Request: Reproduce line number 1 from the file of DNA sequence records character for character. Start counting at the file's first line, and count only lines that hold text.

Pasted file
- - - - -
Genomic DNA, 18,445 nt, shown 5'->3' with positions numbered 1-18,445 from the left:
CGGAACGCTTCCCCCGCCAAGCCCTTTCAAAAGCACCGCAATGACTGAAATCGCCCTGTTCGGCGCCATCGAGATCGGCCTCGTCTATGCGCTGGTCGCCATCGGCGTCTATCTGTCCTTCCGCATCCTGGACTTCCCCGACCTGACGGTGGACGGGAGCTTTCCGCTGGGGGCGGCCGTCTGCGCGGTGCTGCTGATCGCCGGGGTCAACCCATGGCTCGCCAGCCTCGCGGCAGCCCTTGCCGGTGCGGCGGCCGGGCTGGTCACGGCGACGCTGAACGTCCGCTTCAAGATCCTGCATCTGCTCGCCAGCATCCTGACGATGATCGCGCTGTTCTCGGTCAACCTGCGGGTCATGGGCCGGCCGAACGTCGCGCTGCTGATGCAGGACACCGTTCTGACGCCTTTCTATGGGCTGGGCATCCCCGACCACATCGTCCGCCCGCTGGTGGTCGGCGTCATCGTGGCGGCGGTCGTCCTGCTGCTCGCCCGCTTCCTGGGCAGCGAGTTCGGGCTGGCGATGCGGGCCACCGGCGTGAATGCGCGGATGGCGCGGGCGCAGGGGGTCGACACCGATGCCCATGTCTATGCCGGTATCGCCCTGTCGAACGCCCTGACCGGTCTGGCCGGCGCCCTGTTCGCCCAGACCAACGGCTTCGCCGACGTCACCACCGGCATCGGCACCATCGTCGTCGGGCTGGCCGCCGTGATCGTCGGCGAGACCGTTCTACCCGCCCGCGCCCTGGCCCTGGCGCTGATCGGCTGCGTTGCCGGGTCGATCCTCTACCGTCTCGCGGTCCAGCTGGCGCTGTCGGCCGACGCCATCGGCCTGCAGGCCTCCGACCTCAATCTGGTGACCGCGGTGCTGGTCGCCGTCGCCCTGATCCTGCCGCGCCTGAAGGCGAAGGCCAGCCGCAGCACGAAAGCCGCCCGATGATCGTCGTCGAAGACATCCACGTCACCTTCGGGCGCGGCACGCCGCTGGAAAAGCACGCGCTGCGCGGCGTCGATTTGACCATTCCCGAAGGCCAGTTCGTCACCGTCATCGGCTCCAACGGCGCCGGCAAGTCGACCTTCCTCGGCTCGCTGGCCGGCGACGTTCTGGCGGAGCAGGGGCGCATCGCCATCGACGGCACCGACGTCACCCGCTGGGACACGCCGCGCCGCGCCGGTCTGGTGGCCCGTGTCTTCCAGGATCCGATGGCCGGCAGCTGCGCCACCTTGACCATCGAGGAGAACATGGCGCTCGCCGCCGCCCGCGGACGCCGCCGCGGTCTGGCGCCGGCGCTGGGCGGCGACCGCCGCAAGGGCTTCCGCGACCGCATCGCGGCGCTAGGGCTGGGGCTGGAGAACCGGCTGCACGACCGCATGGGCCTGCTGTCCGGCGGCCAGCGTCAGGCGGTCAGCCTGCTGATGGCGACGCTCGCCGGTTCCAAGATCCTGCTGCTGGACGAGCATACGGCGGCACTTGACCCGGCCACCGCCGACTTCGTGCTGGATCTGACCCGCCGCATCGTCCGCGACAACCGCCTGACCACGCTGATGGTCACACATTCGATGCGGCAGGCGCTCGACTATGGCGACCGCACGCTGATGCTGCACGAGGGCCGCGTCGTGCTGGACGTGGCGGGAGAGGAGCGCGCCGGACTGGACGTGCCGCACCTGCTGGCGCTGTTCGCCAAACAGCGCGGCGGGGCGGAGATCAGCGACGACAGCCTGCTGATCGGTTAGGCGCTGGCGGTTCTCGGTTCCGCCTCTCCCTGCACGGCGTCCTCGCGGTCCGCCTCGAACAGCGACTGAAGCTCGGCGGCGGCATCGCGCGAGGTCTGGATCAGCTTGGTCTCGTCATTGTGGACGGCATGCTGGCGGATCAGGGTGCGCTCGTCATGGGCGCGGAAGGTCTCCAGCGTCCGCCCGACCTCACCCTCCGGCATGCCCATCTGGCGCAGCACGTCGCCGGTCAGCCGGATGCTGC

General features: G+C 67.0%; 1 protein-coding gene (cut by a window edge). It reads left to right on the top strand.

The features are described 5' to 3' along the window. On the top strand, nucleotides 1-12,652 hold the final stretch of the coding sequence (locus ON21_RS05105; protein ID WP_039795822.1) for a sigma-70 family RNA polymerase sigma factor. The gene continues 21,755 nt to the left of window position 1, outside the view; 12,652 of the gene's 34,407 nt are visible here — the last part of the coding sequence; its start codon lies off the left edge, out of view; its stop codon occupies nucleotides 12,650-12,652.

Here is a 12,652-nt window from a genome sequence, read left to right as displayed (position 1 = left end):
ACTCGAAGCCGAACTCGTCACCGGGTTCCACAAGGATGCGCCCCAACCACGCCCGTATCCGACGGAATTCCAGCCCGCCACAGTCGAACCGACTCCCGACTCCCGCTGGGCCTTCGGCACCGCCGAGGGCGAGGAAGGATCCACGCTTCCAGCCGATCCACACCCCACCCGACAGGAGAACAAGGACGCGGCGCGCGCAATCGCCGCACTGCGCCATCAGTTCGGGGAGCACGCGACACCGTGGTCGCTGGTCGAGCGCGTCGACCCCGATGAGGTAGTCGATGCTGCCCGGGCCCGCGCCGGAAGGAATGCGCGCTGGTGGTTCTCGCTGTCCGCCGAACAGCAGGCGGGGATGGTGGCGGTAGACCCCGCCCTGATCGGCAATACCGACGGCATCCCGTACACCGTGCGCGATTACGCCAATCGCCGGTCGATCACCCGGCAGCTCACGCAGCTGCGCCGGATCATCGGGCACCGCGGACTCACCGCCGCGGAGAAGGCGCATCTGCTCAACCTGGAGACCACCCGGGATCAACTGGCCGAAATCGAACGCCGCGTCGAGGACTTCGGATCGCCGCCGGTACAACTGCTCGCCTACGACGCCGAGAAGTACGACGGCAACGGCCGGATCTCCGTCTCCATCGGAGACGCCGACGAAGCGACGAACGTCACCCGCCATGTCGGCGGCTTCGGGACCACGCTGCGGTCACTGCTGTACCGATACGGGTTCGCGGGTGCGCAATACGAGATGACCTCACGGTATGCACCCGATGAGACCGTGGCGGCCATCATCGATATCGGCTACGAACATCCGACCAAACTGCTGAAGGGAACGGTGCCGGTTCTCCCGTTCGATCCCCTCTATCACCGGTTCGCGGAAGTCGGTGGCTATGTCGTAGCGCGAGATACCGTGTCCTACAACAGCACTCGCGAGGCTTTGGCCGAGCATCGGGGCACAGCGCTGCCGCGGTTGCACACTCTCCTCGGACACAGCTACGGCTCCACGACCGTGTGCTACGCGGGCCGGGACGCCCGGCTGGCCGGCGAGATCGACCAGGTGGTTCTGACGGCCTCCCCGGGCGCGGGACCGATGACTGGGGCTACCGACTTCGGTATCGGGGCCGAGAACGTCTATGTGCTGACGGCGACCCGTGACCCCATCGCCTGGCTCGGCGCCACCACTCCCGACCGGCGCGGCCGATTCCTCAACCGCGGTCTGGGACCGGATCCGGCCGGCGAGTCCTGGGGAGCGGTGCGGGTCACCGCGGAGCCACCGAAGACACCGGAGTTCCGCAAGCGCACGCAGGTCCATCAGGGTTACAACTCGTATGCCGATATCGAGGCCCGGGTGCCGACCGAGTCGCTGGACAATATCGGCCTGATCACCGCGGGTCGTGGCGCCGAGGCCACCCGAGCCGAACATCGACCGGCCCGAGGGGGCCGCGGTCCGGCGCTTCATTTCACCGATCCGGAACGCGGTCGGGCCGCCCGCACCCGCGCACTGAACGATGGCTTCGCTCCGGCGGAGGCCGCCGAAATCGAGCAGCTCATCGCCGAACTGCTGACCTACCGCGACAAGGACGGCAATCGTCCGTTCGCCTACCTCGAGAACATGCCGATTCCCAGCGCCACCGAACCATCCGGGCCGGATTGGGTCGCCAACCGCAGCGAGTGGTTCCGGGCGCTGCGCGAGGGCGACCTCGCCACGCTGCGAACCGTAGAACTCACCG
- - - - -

Genomic DNA, 18,445 nt, shown 5'->3' with positions numbered 1-18,445 from the left: